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Opportunities for innovation in nutrition education for health professionals
  1. Caryl Nowson
  1. School of Exercise and Nutrition Sciences, Deakin University, Waurn Ponds, Victoria, Australia
  1. Correspondence to Dr Caryl Nowson, School of Exercise and Nutrition Sciences, Deakin University - Geelong Campus at Waurn Ponds, Waurn Ponds VIC 3216, Australia; caryl.nowson{at}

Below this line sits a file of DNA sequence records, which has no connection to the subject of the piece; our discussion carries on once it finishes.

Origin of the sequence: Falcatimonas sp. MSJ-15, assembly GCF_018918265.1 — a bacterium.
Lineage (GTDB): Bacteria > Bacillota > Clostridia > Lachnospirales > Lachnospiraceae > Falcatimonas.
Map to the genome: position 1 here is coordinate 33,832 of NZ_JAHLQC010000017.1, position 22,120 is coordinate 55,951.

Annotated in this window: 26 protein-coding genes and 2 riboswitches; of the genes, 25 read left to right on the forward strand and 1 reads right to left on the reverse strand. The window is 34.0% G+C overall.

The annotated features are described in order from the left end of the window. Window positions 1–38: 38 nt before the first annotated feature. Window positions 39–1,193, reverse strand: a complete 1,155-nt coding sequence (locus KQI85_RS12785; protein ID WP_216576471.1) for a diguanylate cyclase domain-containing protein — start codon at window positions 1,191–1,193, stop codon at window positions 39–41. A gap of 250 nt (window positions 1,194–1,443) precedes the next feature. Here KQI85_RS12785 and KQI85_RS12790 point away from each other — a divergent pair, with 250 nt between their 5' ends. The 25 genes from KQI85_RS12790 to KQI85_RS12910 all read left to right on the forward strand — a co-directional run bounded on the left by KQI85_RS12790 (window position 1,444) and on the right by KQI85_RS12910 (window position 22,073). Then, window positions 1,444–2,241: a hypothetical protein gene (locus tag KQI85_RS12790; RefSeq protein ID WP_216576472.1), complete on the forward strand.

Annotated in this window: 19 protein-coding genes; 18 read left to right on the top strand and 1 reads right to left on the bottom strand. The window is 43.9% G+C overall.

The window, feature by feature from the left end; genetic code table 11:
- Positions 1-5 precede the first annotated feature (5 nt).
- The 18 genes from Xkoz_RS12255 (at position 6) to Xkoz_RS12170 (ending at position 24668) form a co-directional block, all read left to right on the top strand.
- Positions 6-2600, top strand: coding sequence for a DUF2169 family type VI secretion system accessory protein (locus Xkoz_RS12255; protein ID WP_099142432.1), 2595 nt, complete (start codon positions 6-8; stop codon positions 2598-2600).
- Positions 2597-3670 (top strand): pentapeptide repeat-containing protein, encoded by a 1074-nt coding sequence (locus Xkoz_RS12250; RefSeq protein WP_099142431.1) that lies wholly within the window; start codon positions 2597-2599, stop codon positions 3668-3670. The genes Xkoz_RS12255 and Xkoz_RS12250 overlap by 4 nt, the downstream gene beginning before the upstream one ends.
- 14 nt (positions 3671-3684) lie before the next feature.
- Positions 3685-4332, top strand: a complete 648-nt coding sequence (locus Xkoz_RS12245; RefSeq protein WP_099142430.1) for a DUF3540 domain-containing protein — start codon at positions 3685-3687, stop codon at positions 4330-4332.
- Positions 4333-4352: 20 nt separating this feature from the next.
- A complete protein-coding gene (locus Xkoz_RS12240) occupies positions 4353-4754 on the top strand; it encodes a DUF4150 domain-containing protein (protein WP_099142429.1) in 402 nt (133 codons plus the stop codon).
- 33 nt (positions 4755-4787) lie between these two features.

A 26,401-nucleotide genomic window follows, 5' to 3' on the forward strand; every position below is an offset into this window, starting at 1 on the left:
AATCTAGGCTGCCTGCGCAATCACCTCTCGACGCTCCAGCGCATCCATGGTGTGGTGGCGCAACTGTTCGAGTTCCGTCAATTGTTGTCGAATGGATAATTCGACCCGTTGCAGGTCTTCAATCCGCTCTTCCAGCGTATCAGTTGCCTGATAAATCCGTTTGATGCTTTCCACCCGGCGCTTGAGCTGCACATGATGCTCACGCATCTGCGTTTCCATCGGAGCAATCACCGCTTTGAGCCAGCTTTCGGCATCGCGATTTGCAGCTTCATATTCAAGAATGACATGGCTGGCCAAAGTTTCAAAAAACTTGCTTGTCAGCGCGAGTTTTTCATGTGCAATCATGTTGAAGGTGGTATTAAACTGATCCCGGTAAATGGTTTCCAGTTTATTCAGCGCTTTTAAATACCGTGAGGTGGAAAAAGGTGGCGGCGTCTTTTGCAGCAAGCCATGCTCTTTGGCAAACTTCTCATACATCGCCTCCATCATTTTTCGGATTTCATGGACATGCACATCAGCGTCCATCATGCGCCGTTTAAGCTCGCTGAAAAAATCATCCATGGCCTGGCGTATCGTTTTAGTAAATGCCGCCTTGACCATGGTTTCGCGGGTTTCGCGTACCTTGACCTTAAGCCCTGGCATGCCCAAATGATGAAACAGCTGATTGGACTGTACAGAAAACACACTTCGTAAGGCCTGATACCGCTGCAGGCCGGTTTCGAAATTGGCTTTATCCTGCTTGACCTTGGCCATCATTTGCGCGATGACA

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Going forward from this unprecedented worldwide coronavirus disease of 2019 (COVID-19) health crisis, which has devasted the lives of many and shattered economies around the world, we should hopefully emerge with a renewed recognition of importance of a robust public health systems to support the health and well-being of populations. This pandemic has the potential to be a stimulus for governments, health agencies and educational organisations to develop sustainable strategies and frameworks to address the social inequalities relating to health, which has resulted in increasing rates of chronic disease. The greatest impact of the COVID-19 pandemic has been borne by those already managing chronic health conditions.1 These lifestyle diseases such as hypertension, type 2 diabetes and cardiovascular disease contribute to an increase in mortality from COVID-19, which in turn are all exacerbated by obesity, also a major risk factor for the development of adverse health outcomes related to COVID-19.2 3 The population-wide improvement of cardiovascular outcomes seen over recent years in developed countries is now at risk of being overwhelmed by an increase in risk factors arising from poor lifestyle practices, including sedentary behaviour and harmful dietary practices contributing to increased rates of obesity, high blood pressure and an adverse blood lipid profiles.